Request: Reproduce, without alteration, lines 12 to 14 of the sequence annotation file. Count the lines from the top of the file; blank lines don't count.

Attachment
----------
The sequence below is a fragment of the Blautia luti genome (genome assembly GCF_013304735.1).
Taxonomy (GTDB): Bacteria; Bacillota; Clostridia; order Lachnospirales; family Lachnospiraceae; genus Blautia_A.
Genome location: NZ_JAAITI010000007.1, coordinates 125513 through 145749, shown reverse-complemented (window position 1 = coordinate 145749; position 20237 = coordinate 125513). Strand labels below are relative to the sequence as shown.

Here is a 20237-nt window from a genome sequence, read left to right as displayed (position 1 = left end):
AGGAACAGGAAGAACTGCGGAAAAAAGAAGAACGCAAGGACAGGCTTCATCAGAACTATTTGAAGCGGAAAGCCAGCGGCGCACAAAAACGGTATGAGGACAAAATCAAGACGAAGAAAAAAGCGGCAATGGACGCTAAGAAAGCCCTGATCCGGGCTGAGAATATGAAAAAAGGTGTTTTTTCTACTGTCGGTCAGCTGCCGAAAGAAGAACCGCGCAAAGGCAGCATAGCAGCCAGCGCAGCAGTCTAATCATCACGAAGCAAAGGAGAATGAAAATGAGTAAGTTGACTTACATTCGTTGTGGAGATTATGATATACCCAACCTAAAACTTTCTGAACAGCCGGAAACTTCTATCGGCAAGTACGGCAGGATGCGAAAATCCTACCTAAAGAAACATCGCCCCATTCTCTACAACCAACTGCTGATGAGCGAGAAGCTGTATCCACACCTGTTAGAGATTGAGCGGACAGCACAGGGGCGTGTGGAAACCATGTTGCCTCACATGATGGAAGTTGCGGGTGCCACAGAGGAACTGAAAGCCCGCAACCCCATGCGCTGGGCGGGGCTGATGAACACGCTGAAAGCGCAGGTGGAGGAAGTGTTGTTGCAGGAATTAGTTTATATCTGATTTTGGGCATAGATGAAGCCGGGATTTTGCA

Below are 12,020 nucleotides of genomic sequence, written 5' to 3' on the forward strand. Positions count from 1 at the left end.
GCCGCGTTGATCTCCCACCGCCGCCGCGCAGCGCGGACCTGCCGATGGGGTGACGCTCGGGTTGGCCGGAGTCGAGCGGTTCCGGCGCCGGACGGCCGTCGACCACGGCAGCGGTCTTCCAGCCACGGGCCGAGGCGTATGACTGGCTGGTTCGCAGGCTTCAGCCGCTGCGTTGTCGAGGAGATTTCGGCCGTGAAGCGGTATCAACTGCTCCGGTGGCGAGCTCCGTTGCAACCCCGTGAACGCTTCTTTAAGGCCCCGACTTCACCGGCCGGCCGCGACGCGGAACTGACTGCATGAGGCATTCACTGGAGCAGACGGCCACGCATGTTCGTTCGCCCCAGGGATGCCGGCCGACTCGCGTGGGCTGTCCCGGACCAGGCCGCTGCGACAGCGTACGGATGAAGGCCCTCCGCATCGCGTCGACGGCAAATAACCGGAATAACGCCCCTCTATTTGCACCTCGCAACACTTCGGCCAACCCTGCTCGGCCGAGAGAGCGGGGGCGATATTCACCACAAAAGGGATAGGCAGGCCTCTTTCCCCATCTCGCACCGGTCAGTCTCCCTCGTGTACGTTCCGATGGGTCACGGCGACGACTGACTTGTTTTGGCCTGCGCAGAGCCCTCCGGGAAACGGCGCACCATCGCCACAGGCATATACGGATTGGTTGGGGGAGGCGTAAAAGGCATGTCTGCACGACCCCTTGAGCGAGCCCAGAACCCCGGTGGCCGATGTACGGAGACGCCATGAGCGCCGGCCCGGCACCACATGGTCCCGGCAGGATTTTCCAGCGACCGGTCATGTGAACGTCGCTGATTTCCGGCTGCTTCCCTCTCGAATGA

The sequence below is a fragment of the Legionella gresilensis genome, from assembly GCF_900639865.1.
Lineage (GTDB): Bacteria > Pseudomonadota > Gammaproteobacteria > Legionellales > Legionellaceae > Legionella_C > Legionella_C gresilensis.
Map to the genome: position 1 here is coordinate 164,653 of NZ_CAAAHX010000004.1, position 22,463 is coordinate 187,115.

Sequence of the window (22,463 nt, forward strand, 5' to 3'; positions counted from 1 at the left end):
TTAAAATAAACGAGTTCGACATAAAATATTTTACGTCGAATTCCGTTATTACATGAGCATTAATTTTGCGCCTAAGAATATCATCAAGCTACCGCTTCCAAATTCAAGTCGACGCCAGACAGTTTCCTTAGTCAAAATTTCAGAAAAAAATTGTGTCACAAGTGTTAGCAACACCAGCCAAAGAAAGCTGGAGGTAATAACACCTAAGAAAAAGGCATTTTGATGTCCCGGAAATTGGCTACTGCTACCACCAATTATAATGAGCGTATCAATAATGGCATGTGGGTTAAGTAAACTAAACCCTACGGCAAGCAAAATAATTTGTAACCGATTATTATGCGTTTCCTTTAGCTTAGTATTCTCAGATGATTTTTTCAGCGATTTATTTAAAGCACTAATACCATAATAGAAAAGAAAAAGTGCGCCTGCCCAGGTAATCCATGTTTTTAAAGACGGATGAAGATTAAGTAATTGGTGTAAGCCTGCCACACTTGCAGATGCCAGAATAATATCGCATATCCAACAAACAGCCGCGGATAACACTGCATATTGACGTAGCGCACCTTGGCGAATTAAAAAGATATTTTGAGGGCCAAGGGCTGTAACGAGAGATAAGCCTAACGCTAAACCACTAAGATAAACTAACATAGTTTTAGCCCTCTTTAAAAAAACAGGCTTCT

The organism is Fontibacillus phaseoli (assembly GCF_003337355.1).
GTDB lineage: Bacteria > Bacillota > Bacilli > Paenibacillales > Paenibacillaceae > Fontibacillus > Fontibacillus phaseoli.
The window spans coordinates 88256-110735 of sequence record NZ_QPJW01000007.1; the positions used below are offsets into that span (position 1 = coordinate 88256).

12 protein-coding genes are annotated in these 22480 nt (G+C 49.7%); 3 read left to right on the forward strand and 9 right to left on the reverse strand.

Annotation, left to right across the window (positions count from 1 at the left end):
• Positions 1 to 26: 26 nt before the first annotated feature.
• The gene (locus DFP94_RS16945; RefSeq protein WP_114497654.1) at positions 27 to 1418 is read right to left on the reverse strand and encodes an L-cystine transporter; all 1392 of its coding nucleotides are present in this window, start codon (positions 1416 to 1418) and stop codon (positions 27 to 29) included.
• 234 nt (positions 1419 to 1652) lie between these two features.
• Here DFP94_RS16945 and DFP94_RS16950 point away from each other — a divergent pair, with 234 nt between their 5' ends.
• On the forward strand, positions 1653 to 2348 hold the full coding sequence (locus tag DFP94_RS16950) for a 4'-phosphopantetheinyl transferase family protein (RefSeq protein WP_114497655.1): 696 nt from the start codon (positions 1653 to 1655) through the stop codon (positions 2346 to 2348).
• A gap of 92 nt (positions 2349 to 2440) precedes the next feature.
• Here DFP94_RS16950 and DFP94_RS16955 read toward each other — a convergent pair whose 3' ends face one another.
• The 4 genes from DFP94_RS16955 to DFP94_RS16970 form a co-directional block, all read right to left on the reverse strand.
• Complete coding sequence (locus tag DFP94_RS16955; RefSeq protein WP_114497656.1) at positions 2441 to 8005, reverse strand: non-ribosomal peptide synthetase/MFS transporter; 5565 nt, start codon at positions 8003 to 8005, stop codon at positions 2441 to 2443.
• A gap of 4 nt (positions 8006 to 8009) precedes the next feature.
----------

TTAAAATAAACGAGTTCGACATAAAATATTTTACGTCGAATTCCGTTATTACATGAGCATTAATTTTGCGCCTAAGAATATCATCAAGCTACCGCTTCCAAATTCAAGTCGACGCCAGACAGTTTCCTTAGTCAAAATTTCAGAAAAAAATTGTGTCACAAGTGTTAGCAACACCAGCCAAAGAAAGCTGGAGGTAATAACACCTAAGAAAAAGGCATTTTGATGTCCCGGAAATTGGCTACTGCTACCACCAATTATAATGAGCGTATCAATAATGGCATGTGGGTTAAGTAAACTAAACCCTACGGCAAGCAAAATAATTTGTAACCGATTATTATGCGTTTCCTTTAGCTTAGTATTCTCAGATGATTTTTTCAGCGATTTATTTAAAGCACTAATACCATAATAGAAAAGAAAAAGTGCGCCTGCCCAGGTAATCCATGTTTTTAAAGACGGATGAAGATTAAGTAATTGGTGTAAGCCTGCCACACTTGCAGATGCCAGAATAATATCGCATATCCAACAAACAGCCGCGGATAACACTGCATATTGACGTAGCGCACCTTGGCGAATTAAAAAGATATTTTGAGGGCCAAGGGCTGTAACGAGAGATAAGCCTAACGCTAAACCACTAAGATAAACTAACATAGTTTTAGCCCTCTTTAAAAAAACAGGCTTCT

The organism is Fontibacillus phaseoli (assembly GCF_003337355.1).
GTDB lineage: Bacteria > Bacillota > Bacilli > Paenibacillales > Paenibacillaceae > Fontibacillus > Fontibacillus phaseoli.